After a week of sifting through the wreckage, investigators may be close to helping to fulfil the US military's promise to recover all prisoners of war and combat casualties
After a week of sifting through the wreckage, investigators may be close to helping to fulfil the US military's promise to recover all prisoners of war and combat casualties, no matter how long it takes.
"It's a question of honour for the American armed forces: you never leave someone on the battlefield. It's a promise we keep, even today, 75 years later," said Simon Hankinson, the US consul general in Marseille.
He was aboard the French Navy's Pluton anti-mine and diving ship on Monday as the team wrapped up its mission to identify the pilot.
Ten French divers have been assisting the American team since June 25, bringing up pieces of wreckage and vacuuming up sediment some 18 metres (60 feet) below the surface on Corsica's eastern coast, about 40 kilometres (25 miles) south of the capital Bastia.
Discovered in the 1980s, the plane's wreckage and number were photographed by a diver in 2012, eventually coming to the attention of the US agency in charge of seeking out prisoners of war and soldiers missing in action.
"Recovery projects take many years to develop," said Lieutenant Dan Friedman, who led the project for the US Defense POW/MIA Accounting Agency (DPAA). He said archaeologists first searched the site in 2014.
Another P-47 lies about 30 metres away, but its pilot was able to eject in time.
The recovery agency estimates 83,000 prisoners or missing have not been found since World War II, of whom 27,500 are thought to be in Mediterranean waters.
Of those, about 8,000 bodies are thought to be recoverable, and the agency has an annual budget of roughly $150 million (130 million euros) to pursue those cases.
On the seabed off Corsica, a metal grid has been installed to mark off research zones, with divers using enormous tubes to suck up the seafloor and deposit their findings in a huge metal recipient floating on the surface.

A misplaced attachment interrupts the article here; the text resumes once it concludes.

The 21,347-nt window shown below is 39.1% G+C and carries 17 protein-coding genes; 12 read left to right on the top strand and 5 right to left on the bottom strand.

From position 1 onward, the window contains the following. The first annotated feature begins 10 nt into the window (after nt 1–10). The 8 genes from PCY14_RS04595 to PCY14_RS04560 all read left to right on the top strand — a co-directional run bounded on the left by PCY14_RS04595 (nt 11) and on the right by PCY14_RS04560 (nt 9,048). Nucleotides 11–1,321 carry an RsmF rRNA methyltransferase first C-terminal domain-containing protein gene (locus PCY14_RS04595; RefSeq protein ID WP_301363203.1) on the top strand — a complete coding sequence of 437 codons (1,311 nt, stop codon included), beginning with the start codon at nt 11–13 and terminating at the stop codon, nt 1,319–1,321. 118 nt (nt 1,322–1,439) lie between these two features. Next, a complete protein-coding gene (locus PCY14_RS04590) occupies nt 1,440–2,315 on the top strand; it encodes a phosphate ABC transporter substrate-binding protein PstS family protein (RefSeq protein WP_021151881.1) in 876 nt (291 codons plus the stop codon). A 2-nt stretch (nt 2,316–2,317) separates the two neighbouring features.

Researchers then use dozens of black buckets to spread the sediment across a sieve, their hands picking through tiny piles of metal with the focus of miners searching for gold.
"After we screen all the sediment that comes from the bottom, we separate the potential evidence and then we do a more thorough deep cleaning, to see if there might be a serial number," said Ezra Swanson, a 30-year-old US Army engineer.
The findings, including bones, a watch and part of the pilot's identifying "dog tags", will later be sent to a DPAA lab in Hawaii or Nebraska for potential DNA analysis.
"It's like a police investigation, it's evidence, so we have to keep it until we solve the case," said Peter Bojakowski, a marine archaeologist with the agency.
"We found a lot, enough evidence to most likely identify the pilot, but everything has to go to the lab for DNA tests," he said.
If the results are conclusive, the pilot's remains will be buried according to the family's wishes, either at the Arlington National Cemetery near Washington or at one of the several American military cemeteries in France.
"When we discover the body of someone who's been dead for 75 years, it's upsetting for the family... but it allows them to find closure to the story," Hankinson said.